Inexpensive alternatives to Neopixels - Has anyone tried using them before?

Being a complete newbie to this craft, I’ve been browsing around for inexpensive LED strips to use for prototyping and making sure my ideas for flat blade construction will actually work well before I make the big investment in neopixels and the required hardware for them.

Today I found this:
I particularly like that it comes with its own controller, so that ought to take away the need to have a working setup already made in order to test blades. If I’m seeing this correctly too, the connections look really similar to neopixels, so maybe these could work decently well as a complete replacement for neopixels? If the built in controller were removed from it, it looks like it would be able to connect and be controlled in the exact same way neopixels would be.

Has anyone ever tried using these or similar cheap neopixel alternatives before? How well do they work?

I’ll just say you get what you pay for these days and in my experience if you’re gonna mess around you should use the standardized and recommended product. A lot of experienced people put time into verifying what works and cheap stuff has a habit of well, being cheap and breaking or failing. By all means experiment but don’t cheap-out, especially with electronics that don’t last.

@BenduArmory has a tote full of blade scrap seconds up for sale and most of us always have blade and LED strip scrap around we can share.

Those are “neopixels” :wink:.
If you’re asking if you can just use the simple controller to test how they light up, sure. (although you’d have to cut off the plug in connector when the time comes to actually use in a saber with a soundboard.
If you asking if you can use that to actually build a saber, no. It just provides basic power and color control, no sound, motion, or button inputs and it won’t run on a battery that would fit into any chassis or hilt.

I have used inexpensive Amazon LED strips on a few projects, most notably my Artemis: Starship Bridge Simulator bridge and my home bar.

I have used inexpensive and higher end (more expensive) LED strips in both of the above builds and several prop builds.

However, I have only built one blade and I used the thin strips from sparkfun (mostly because they were thin), so no direct experience using cheap/ versus expensive LEDs on a lightsaber blade. I have some inexpensive Amazon LED strips ready to build a backup blade, but I havent gotten around to building it yet.

That being said; In all the projects that I have used LEDS in, I have yet to have an LED burn out or in any way stop working unless I did something to damage it first. However, since a lightsaber blade is designed to bang on stuff, your opportunity to damage the LEDs is higher.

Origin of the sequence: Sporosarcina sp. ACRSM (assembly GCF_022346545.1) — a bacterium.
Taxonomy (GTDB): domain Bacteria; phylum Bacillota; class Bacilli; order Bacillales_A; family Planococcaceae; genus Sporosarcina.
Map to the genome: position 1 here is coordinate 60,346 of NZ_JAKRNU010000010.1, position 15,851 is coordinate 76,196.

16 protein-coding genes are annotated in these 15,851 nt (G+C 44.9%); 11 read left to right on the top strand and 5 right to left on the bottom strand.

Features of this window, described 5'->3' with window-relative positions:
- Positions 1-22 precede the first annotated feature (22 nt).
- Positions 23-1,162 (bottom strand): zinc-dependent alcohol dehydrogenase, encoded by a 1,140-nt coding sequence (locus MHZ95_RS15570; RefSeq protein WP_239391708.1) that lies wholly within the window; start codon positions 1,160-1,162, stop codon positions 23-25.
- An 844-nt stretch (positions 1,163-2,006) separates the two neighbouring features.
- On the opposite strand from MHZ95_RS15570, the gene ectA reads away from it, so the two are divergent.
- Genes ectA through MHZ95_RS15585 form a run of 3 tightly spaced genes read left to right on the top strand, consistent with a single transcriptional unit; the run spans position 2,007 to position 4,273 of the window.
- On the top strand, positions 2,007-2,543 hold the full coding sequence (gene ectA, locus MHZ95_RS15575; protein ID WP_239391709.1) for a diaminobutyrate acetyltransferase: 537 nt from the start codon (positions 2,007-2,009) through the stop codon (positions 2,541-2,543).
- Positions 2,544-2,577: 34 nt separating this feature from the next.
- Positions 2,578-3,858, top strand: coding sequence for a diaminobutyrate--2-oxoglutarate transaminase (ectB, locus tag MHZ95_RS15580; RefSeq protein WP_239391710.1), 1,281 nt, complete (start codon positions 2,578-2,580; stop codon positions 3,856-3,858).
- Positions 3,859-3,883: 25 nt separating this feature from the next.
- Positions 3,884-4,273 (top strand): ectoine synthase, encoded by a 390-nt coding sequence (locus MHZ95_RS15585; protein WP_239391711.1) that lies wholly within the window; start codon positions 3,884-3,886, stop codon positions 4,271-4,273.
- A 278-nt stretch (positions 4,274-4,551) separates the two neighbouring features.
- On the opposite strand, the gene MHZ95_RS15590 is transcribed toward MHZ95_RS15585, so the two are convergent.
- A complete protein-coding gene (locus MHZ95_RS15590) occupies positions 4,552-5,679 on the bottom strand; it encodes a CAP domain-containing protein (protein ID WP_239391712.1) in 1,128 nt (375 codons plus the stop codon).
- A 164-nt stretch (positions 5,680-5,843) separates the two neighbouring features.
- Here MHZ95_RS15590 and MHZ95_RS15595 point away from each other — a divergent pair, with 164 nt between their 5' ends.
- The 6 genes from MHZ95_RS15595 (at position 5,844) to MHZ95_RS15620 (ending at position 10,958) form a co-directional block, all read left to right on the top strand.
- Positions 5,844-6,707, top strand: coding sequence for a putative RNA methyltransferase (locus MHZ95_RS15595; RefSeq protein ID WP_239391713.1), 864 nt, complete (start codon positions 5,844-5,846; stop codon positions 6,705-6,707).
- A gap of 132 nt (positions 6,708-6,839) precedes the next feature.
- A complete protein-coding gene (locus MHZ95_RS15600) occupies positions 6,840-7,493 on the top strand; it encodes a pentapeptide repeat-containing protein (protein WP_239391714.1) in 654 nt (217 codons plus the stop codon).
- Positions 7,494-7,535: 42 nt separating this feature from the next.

One thing I have noticed from buying cheap and expensive LEDs is that the colors will often blend more accurately on the higher end LED strips.

You could also just try using the cheap strips to build a two strip blade and see how it works for you. If it ends up being junk you are out $30 and the time it takes to re-solder to the PCB.

Up to you if you want to take that risk or not.


ahhhh, I remember that game. haven’t played it in years. I never had enough friends to bring out its full potential. :smiley:

I’m fortunate to have a lot of Star Trek nerds in my friend group and have gotten games of 13 people once or twice.

I’m also fairly close to Cleveland and have been able to get out to Artemis Armada, the Artemis convention, every time it’s been held.

I am…a bit obsessed with the game.

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So you’re saying the strip itself would work perfectly fine in a saber, just not the included controller, right? Cool then! That’s exactly what my plan was, using the basic controller for testing how the blade lights up while constructing it, then removing the controller before wiring the strip to the proffieboard.

Yes, although you do get what you pay for in a lot of cases, so I can’t speak to actual quality of the LEDs themselves, but those are the “type” used in “neopixel” blades. “Neopixel” is the trademarked name for Adafruit’s addressable LED strips. The “WS2812B” 5050s 144 pixels/m addressable LED strips are what are used in sabers, so from the description they’re the same but if they are cheap or knock-off the quality may suffer.
I typically stick with known vendors on the saber sites, you may get varying results going with “cheap” options, so keep that in mind. Sometimes trying to save a few bucks makes you have to purchase twice and ends up costing more than going with a known product off-the-bat.

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